Panning is the use of a gold pan to "pan" gold from gravels. Panning is the basic skill of the recreational prospector. With few exceptions, all recreational prospecting activities are reduced to panning in the end.
Rule of Thumb number 1: There is no right way to pan.
Panning is not difficult. There is no magic formula, nor is there a "right" way to do it. Everyone seems to have his or her own technique.
There are, however, a few wrong ways. But, it is not possible to here, in written form, to accurately describe how, and how not, to pan. There are several books on the subject that give excellent written, graphic, and photographic instructions on panning.
The Gold Prospectors Association of America (GPAA) has excellent DVDs on panning techniques with several experienced prospectors showing their tips for good panning.
The type of pan used can help those that are inexperienced in panning. A pan with built in "gold traps" can make keeping the gold in the pan almost foolproof (...almost). In the MERCANTILE, we offer several videos on apnning and other gold-gettin techniques.
It really doesn't matter what the pan is made of. Metal pans are traditional prospecting tools and are still available, but do rust and generally don't have good gold traps.
Plastic pans can have gold traps or riffles molded into the pan, trapping gold, so more vigorous panning is possible.
Plastic pans come in a variety of colors. Red, orange, blue, green, dark green, black, and other colors are available. Color is a personal thing, but gold seems to show up best in the dark green pans. Some people, though, like black or blue pans. Other colors are more of a novelty than useful.
Plastic pans also come in different shapes. Traditional round pans are the most common, but square pans and V-pans are available.
Pans come in many different sizes. The "average" pan is 14 inches in diameter, and when filled with gravels, is about as heavy as the average person can handle. There are larger pans available, and several smaller sizes. Small pans are useful for "cleaning up" black sands, and are also good for small children. All of these pans will have either a wide bottom or small bottom. Some people like the wide bottom pans as they can "feather" the black sands easier with it, but some like the small bottom pans for the same reason. It's really a matter of personal taste and you will find what's right for you when you get a little experience.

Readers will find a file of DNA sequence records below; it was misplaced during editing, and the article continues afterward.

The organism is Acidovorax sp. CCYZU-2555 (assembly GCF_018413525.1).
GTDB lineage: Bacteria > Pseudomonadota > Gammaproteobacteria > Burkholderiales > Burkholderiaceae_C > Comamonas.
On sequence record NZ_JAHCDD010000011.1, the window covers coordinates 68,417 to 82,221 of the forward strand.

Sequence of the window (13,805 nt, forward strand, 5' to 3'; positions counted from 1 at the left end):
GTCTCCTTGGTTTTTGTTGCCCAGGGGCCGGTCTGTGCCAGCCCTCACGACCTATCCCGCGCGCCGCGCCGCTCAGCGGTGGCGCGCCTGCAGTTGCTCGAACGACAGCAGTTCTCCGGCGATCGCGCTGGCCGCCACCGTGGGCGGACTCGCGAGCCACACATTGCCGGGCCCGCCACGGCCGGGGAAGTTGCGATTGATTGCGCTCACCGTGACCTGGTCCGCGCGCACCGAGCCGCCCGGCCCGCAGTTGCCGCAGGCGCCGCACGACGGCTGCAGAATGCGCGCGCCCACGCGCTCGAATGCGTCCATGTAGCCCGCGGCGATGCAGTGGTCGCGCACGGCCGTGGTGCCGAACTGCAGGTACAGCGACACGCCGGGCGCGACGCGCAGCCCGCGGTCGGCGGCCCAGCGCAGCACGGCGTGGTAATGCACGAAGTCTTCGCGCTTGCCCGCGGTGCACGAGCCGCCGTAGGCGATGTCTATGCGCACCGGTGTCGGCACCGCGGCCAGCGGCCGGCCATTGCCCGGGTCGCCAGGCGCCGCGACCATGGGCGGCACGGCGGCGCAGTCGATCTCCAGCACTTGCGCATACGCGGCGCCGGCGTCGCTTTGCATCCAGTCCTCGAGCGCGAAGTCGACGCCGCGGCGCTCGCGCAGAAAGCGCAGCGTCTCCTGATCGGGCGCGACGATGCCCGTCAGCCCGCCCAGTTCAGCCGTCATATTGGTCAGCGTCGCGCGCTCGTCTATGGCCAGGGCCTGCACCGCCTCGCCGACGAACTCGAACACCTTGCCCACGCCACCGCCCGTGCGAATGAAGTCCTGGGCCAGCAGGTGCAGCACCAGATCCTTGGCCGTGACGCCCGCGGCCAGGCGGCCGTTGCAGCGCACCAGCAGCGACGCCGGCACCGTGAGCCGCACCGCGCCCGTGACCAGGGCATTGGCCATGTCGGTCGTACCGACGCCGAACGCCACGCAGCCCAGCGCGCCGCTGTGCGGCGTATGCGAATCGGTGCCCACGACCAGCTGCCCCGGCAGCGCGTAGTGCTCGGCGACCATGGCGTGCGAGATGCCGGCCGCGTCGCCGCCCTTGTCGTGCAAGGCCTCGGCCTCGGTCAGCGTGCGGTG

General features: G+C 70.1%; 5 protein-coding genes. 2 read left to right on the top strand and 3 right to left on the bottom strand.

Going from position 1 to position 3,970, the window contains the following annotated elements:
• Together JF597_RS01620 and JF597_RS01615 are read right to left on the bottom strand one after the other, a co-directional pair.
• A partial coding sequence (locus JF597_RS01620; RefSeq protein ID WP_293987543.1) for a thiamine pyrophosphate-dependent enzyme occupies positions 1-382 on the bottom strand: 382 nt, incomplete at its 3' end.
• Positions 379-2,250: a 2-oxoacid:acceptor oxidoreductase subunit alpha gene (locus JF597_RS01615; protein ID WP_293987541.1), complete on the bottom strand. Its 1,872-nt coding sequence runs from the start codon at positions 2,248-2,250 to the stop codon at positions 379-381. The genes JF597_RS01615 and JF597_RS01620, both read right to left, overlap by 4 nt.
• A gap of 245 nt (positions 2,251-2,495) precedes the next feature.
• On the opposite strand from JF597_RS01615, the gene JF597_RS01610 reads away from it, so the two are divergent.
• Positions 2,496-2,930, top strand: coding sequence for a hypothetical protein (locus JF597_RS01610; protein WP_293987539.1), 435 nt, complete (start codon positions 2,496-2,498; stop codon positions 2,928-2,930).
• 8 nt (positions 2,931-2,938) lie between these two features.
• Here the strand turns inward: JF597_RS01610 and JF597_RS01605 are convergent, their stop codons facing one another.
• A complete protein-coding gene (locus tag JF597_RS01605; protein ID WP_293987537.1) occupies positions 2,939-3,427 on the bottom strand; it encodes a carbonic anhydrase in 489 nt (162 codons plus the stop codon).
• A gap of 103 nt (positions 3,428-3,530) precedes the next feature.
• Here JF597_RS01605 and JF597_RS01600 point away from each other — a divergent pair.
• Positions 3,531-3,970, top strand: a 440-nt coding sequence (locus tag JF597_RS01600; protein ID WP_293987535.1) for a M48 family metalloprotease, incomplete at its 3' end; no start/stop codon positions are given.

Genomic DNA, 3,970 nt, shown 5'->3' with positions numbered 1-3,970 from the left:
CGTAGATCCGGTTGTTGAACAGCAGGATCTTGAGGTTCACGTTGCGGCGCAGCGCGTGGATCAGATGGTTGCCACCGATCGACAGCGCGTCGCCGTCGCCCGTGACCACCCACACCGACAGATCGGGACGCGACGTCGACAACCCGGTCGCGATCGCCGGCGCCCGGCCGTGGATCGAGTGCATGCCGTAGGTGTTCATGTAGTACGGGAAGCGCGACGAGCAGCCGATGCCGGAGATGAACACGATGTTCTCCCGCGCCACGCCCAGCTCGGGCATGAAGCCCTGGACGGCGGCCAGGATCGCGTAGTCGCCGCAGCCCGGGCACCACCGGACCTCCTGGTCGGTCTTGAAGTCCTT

Rule of Thumb number 2: The better classification you do, the better the gold recovery.
Classification is the removal of larger rocks from the gravels BEFORE panning. This is accomplished by either removing the rocks by hand, using a Classifier Screen, or both.
Classifier screen are available in various mesh sizes from about 1/2 and larger to 100 and smaller. Consider a "mesh" as the number of holes per inch. These screen may be totally plastic, or a metal screen with a plastic frame. Most will fit right in the pan so it makes classification easier. If you going to do some serious panning, get one or two classifying screen that "nest" together in the pan.
Once you've panned down to the gold mixed with a little black sand, an easy way to save the gold is with a "snuffer bottle." This little soft plastic bottle can be squeezed and suck up the small gold flakes in the pan. It can also be opened to put larger flakes and "pickers" in it.
Rule of Thumb number 3: Always carry your gold in a plastic bottle.
Don't risk losing your hard earned gold by putting it in a glass bottle. While in the field use a plastic bottle. Put it in glass vials in camp for showing off.
Well, there you have it. Hopefully, this has stimulated your interest enough to find out a little more about panning, and the hobby of recreational prospecting.
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